(AP) EVERETT -- Lawyers spent more than two hours arguing whether a woman charged with murder should be allowed to eat Cocoa Puffs and other snacks while in the county jail, the Everett Herald reported Tuesday.
And they're not done. Another hearing is scheduled for March, when a judge is expected to decide if jail staff must allow the woman access to the Snohomish County Jail's commissary, the paper said.
Attorneys for Holly Grigsby and David "Joey" Pedersen have filed motions complaining about jail conditions and that their clients are not allowed to use the jail store to supplement their meals. A hearing on the complaint went on for more than two hours Monday.
The pair are accused of killing Pedersen's father, David "Red" Pedersen, and his wife, DeeDee, of Everett, last September. Police believe the pair also killed two other people -- an Oregon teenager and a disabled California man -- in October before their capture in northern California.
Staff at the Snohomish County Jail said that inmates like Grigsby and Pedersen are denied commissary rights since they are maximum-security prisoners and because sugary snacks can be used to make jailhouse alcohol. Grigsby wanted to buy Cocoa Puffs and coffee.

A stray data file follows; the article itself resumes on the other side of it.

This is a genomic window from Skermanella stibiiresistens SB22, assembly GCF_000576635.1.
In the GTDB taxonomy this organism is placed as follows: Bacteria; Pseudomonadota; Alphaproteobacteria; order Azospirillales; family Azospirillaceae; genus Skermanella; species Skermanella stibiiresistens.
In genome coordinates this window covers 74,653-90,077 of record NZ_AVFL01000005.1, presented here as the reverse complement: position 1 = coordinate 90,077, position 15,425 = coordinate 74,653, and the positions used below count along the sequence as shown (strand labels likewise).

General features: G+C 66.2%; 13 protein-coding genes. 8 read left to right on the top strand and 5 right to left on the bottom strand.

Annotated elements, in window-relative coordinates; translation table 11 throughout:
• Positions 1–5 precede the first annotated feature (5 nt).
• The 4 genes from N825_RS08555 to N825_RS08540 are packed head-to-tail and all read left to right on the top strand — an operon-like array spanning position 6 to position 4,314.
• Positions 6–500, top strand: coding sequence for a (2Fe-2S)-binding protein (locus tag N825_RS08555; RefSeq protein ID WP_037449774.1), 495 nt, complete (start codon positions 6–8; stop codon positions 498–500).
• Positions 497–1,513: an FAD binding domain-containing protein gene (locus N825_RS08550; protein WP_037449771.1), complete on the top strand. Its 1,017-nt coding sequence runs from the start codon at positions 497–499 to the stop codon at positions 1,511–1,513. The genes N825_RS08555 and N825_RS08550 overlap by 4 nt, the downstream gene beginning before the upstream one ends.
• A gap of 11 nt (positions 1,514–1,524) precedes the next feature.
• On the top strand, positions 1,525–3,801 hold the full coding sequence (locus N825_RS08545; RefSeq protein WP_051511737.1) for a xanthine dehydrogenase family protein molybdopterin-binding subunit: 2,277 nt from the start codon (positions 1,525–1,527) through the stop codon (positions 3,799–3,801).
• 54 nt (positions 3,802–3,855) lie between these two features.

Grigsby defense lawyer, Pete Mazzone, said it violates his client's constitutional rights to deny her access to the commissary based on the nature of the charges against her.
The Herald said Grigsby has received several violations since she's been incarcerated, including trying to brew alcohol in her cell.
Grigsby and Pedersen are white supremacists who reportedly claimed they wanted to "kill more Jews."